Thursday, November 10, 2016

OCT. 8, 2016 - NOV. 4, 2016..BERLIN TO PARIS, and PLACES IN BETWEEN

Saturday, Oct. 8, 2016 - We began this trip with our customary drive to the Dallas-Ft. Worth, TX area.  The mid-morning stop was at the "new to them" apartment of our friends, Larry & Wanda Bedford who recently sold their home in McKinney (north of Dallas) and made the move to a senior retirement village in Plano, TX.   Shown below are our friends,  Larry & Wanda Bedford and Sylvia.







After lunch and a few hours of visiting we departed from Plano about 2:30 p.m. and drove to our antique mall in Arlington, TX for a quick stop to leave a few small items before continuing on toward the DFW airport.  With the parking of our car at a reserved spot in a hotel parking lot and using the hotel shuttle we still arrived at the airport with plenty of time to spare.  The check in was very simple and clearing security wasn't much of a hassle since we are considered "TSA Prechecked", and we were soon at our gate with extra time for our 9:55 p.m. departure on American Airlines flight 80 to London Heathrow.  Luckily, the flight was not full and we had an entire row of 5 seats for only the two of us.  With that some sleeping was possible even though it was not without interruption.









Sunday, Oct. 9, 2016 - We arrived at London Heathrow approximately on time, 1:15 p.m. at this miserable airport with nothing to do but wait and spend the few British pounds that were left from our last trip through England in 2014.  The pounds were soon gone as we chose some snacks of chocolate and soft drinks.  Our flight to Berlin on British Airways was scheduled for departure at 3:35 p.m. Above when I wrote "this miserable airport" I was referring to the lack of appropriate waiting space provided for the traveler.  At Heathrow, the departing gate for a flight is not posted until 1/2 hour before the scheduled departure.  Prior to that on the read out, the message, for example, is "gate for flight 986 posted at 1500 hours".  So, the traveler must "compete" for the limited number of seats in the general non-specific areas where a monitor is easily visible and the traveler must wait to run toward an unspecified gate when that number is posted.  Luckily, since our luggage was checked from DFW all the way to Berlin, we were only dealing with the carry-ons.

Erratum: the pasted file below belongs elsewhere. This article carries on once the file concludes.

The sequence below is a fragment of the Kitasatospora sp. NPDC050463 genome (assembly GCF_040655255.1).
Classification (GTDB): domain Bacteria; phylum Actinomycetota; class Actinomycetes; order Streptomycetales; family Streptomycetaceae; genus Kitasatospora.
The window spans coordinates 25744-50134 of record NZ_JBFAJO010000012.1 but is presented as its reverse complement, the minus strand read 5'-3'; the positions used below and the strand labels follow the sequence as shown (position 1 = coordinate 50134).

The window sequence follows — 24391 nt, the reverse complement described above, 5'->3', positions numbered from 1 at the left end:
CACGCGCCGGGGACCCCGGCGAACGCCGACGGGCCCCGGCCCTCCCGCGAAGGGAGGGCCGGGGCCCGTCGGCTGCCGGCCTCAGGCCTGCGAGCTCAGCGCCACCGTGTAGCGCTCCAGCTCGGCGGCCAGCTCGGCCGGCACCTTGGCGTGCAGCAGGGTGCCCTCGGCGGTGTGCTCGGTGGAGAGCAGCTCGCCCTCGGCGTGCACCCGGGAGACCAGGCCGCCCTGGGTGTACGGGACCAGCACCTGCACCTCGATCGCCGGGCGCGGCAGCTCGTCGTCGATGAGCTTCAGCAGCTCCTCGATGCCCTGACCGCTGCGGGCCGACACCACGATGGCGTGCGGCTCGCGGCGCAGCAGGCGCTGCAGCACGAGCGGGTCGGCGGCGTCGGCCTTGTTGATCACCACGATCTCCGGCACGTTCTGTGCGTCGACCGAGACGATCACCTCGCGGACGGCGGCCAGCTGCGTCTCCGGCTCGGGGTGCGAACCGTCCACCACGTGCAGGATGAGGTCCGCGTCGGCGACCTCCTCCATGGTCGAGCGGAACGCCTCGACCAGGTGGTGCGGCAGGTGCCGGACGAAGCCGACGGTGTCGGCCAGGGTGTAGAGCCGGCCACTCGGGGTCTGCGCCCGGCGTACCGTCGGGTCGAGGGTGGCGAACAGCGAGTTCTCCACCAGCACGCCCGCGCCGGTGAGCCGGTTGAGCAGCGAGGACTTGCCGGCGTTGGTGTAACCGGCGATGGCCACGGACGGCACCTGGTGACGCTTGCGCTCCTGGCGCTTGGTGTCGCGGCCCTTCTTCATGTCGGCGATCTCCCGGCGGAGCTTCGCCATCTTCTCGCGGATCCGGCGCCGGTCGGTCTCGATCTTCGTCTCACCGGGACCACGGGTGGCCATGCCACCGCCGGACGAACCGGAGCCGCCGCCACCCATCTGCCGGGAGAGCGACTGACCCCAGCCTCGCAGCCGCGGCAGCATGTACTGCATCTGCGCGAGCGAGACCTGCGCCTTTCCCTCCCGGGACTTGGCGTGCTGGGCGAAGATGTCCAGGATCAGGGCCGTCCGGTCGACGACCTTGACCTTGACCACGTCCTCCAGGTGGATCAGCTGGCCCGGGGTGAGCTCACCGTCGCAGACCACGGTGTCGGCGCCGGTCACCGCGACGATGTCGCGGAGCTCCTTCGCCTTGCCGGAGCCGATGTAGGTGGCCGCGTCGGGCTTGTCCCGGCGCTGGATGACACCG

Our flight departed somewhere near the posted time (which in our experience is probably a record for Heathrow)!  Landing at Berlin TXL airport was smooth and we were met by a driver who transferred us to a Hotel Best Western in the section of Old Berlin called "Mitte".  Once settled in the hotel we learned that the hotel had no restaurant that served dinner.  So we inquired of a recommended location for dinner.  The hotel employee suggested a nice German place about 3 blocks away.  We walked there in the early evening and located it in the basement of a large building.  The food was good, at least they served items we liked such as many potato dishes, and good desserts some even made with potatoes.  Many locals were there enjoying the food and the beer.  After eating our light supper we made our way back to the hotel and fell into bed, having slept very little since Friday night.